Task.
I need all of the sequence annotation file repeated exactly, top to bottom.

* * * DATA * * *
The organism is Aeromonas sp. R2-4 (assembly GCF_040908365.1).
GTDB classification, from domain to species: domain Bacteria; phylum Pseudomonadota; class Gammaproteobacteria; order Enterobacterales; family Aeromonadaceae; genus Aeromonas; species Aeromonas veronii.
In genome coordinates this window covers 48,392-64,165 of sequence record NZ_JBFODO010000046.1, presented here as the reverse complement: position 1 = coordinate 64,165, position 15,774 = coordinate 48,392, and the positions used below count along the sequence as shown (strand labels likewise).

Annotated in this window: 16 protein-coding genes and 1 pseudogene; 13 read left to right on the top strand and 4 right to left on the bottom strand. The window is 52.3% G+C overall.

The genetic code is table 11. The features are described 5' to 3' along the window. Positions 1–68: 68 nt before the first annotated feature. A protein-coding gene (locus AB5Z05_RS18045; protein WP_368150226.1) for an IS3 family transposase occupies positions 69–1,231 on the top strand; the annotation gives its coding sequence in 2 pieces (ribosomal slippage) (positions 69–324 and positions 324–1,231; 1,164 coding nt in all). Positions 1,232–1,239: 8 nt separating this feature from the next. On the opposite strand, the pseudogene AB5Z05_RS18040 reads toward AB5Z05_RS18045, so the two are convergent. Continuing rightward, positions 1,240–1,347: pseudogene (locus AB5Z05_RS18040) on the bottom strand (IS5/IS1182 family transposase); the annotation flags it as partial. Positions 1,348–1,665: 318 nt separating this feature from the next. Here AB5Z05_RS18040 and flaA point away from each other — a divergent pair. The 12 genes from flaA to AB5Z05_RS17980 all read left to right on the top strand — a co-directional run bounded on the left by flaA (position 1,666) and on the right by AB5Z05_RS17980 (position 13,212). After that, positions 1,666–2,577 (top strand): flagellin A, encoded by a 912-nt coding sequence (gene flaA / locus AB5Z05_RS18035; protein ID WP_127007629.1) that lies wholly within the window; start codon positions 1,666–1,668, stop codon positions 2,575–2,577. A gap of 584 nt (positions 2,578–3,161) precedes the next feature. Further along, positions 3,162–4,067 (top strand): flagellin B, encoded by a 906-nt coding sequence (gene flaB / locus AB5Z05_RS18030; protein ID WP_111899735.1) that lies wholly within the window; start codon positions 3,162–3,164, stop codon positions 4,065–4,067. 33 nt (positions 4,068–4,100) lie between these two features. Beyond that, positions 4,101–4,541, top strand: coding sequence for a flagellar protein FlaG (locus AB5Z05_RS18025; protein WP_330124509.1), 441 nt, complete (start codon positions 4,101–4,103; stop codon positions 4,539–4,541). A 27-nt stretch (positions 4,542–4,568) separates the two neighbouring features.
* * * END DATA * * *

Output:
The organism is Aeromonas sp. R2-4 (assembly GCF_040908365.1).
GTDB classification, from domain to species: domain Bacteria; phylum Pseudomonadota; class Gammaproteobacteria; order Enterobacterales; family Aeromonadaceae; genus Aeromonas; species Aeromonas veronii.
In genome coordinates this window covers 48,392-64,165 of sequence record NZ_JBFODO010000046.1, presented here as the reverse complement: position 1 = coordinate 64,165, position 15,774 = coordinate 48,392, and the positions used below count along the sequence as shown (strand labels likewise).

Annotated in this window: 16 protein-coding genes and 1 pseudogene; 13 read left to right on the top strand and 4 right to left on the bottom strand. The window is 52.3% G+C overall.

The genetic code is table 11. The features are described 5' to 3' along the window. Positions 1–68: 68 nt before the first annotated feature. A protein-coding gene (locus AB5Z05_RS18045; protein WP_368150226.1) for an IS3 family transposase occupies positions 69–1,231 on the top strand; the annotation gives its coding sequence in 2 pieces (ribosomal slippage) (positions 69–324 and positions 324–1,231; 1,164 coding nt in all). Positions 1,232–1,239: 8 nt separating this feature from the next. On the opposite strand, the pseudogene AB5Z05_RS18040 reads toward AB5Z05_RS18045, so the two are convergent. Continuing rightward, positions 1,240–1,347: pseudogene (locus AB5Z05_RS18040) on the bottom strand (IS5/IS1182 family transposase); the annotation flags it as partial. Positions 1,348–1,665: 318 nt separating this feature from the next. Here AB5Z05_RS18040 and flaA point away from each other — a divergent pair. The 12 genes from flaA to AB5Z05_RS17980 all read left to right on the top strand — a co-directional run bounded on the left by flaA (position 1,666) and on the right by AB5Z05_RS17980 (position 13,212). After that, positions 1,666–2,577 (top strand): flagellin A, encoded by a 912-nt coding sequence (gene flaA / locus AB5Z05_RS18035; protein ID WP_127007629.1) that lies wholly within the window; start codon positions 1,666–1,668, stop codon positions 2,575–2,577. A gap of 584 nt (positions 2,578–3,161) precedes the next feature. Further along, positions 3,162–4,067 (top strand): flagellin B, encoded by a 906-nt coding sequence (gene flaB / locus AB5Z05_RS18030; protein ID WP_111899735.1) that lies wholly within the window; start codon positions 3,162–3,164, stop codon positions 4,065–4,067. 33 nt (positions 4,068–4,100) lie between these two features. Beyond that, positions 4,101–4,541, top strand: coding sequence for a flagellar protein FlaG (locus AB5Z05_RS18025; protein WP_330124509.1), 441 nt, complete (start codon positions 4,101–4,103; stop codon positions 4,539–4,541). A 27-nt stretch (positions 4,542–4,568) separates the two neighbouring features.